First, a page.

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I typically enjoy debugging. I think most developers do. We seem to be hard wired for puzzle solving.
I don't enjoy debugging cryptic errors or untruthful errors. Today, I've spent all my time trying to figure this gem out:
C:\dev\test.proj (227,5):  error MSB4061: The "StarTeamCheckout" task could not be instantiated from the assembly "C:\Program Files\MSBuild\MSBuildCommunityTasks\MSBuild.Community.Tasks.dll". System.IO.FileNotFoundException: Could not load file or assembly 'Interop.StarTeam, Version=, Culture=neutral, PublicKeyToken=e8bf2261941c3948' or one of its dependencies. The system cannot find the file specified. File name: 'Interop.StarTeam, Version=, Culture=neutral, PublicKeyToken=e8bf2261941c3948' at MSBuild.Community.Tasks.StarTeam.StarTeamCheckout..ctor() WRN: Assembly binding logging is turned OFF. To enable assembly bind failure logging, set the registry value [HKLM\Software\Microsoft\Fusion!EnableLog] (DWORD) to 1. Note: There is some performance penalty associated with assembly bind failure logging. To turn this feature off, remove the registry value [HKLM\Software\Microsoft\Fusion!EnableLog].
You see, I had to make StarTeam work with MSBuild. In the process, I ended up with an Interop dll for StarTeam. Naturally, the error message indicated to me that there was something wrong with the binding. I spent the entire day playing around with half the tools in .NET, trying to make the interop load, bind or do something! I even tried to enable the Fusion logging, according to the directions in the error message. Even that didn't work!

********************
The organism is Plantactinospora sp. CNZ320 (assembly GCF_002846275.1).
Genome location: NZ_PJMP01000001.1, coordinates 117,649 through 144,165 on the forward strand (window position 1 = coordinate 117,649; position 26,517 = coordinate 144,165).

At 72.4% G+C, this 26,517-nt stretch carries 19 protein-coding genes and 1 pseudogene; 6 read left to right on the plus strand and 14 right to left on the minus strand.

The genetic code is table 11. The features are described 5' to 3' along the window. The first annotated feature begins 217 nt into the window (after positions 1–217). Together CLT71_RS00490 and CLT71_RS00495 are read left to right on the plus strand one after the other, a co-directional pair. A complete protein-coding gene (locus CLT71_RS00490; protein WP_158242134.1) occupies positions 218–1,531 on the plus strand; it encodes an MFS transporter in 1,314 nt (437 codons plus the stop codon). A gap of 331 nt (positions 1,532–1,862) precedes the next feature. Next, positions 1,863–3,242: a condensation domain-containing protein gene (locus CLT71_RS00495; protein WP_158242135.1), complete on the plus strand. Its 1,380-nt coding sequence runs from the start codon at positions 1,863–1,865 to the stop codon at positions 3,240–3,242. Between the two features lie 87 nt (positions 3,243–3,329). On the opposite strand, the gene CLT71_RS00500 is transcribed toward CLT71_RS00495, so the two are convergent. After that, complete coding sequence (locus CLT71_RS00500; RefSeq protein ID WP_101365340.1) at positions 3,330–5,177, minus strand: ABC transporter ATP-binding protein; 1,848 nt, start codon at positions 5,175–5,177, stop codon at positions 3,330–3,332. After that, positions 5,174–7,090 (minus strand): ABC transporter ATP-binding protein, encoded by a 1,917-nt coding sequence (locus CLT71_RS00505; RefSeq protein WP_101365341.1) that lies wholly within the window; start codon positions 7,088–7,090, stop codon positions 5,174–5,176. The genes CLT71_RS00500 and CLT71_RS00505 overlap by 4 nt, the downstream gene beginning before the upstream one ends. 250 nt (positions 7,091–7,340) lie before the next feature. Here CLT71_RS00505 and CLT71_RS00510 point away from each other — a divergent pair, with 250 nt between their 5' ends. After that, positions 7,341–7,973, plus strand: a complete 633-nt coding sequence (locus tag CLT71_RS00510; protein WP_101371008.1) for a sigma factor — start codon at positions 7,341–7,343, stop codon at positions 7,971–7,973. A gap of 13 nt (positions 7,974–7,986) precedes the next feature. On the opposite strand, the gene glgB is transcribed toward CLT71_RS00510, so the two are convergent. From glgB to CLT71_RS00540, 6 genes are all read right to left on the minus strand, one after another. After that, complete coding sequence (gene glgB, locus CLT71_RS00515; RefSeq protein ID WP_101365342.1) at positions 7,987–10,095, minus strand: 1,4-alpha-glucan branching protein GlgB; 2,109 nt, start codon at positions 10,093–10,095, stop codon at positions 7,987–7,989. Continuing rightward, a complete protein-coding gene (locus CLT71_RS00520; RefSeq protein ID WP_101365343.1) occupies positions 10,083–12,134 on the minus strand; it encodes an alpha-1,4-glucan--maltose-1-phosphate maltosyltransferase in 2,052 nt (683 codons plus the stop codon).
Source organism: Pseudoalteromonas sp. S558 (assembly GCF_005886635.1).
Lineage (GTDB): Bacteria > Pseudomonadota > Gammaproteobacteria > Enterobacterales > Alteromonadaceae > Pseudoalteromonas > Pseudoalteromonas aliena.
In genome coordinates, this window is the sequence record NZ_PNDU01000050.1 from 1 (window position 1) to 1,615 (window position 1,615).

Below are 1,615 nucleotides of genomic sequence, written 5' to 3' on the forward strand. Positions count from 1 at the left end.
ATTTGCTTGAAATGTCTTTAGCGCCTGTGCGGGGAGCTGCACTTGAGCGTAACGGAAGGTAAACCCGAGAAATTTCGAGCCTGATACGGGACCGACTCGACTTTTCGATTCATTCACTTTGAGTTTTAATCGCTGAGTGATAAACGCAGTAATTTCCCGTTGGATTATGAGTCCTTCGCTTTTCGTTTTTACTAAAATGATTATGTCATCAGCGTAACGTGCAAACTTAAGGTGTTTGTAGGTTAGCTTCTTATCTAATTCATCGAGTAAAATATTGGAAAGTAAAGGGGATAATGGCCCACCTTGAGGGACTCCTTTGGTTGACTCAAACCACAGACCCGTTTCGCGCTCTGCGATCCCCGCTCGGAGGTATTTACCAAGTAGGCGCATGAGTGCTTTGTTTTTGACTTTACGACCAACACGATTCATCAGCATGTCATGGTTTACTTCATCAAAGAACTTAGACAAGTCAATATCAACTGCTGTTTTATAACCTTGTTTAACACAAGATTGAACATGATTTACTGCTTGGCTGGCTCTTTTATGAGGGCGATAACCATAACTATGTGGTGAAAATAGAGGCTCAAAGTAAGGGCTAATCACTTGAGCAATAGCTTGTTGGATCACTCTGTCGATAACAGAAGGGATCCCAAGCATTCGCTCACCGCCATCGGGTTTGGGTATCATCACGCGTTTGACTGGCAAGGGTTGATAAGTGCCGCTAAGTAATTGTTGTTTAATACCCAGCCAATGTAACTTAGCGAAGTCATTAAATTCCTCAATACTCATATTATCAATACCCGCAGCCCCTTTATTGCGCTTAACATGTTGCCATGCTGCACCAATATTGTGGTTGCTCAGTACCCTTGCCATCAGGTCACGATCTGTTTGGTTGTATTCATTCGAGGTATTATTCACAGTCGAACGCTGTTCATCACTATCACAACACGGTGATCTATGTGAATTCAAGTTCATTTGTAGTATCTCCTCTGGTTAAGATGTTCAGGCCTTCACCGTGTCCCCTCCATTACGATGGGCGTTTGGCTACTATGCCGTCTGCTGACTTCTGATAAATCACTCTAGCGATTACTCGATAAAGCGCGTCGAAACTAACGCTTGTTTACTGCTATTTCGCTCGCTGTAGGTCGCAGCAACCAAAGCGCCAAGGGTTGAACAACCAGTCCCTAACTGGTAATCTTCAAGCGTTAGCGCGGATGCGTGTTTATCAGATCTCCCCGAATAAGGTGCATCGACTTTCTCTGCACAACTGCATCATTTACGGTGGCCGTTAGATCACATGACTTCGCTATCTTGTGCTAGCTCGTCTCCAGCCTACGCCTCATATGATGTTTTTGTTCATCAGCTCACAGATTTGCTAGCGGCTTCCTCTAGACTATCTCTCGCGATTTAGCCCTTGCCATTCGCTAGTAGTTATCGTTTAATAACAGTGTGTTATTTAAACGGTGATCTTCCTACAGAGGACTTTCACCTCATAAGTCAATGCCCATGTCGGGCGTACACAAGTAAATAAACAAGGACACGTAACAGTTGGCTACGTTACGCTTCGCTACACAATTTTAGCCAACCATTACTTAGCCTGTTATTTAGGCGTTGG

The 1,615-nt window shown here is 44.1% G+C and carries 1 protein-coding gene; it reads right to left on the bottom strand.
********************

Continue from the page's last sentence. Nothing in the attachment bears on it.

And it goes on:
Eventually, I enlisted the help of one of the architects on the team. He instructed me to ignore the message, and load up FUSLOGVW.exe. After going through the settings in there, I looked back in the registry. Yep, the keys the error message spoke of were wrong.
The Fusion Log mentioned nothing of the StarTeam bindings. It did a problem with the logger. I was missing Kobush.Build.dll. However, that didn't seem to have anything to do with the error messages we were receiving.
An hour later, we had exhausted every possibility. The MSBuild project worked outside of CruiseControl.NET, and there weren't any security messages warning us of permissions. The CruiseControl.NET service was running as an administrator and should have access to the GAC and even the dll. Then Scott suggested we fix the Kobush problem, just to get it out of the Fusion Log.
The StarTeam error message went away.
I'm not sure if I'll ever figure out why the error was referencing the wrong assembly. I did learn a lot more about COM and .NET tools, so it wasn't a total waste of time.
Error messages are a nice debugging tool. Except for when they lie to you; then debugging becomes a nightmare of chasing phantom rabbits down thorny bunny trails.
Posted on Monday, June 25, 2007 5:24 PM Kodefu | Back to top

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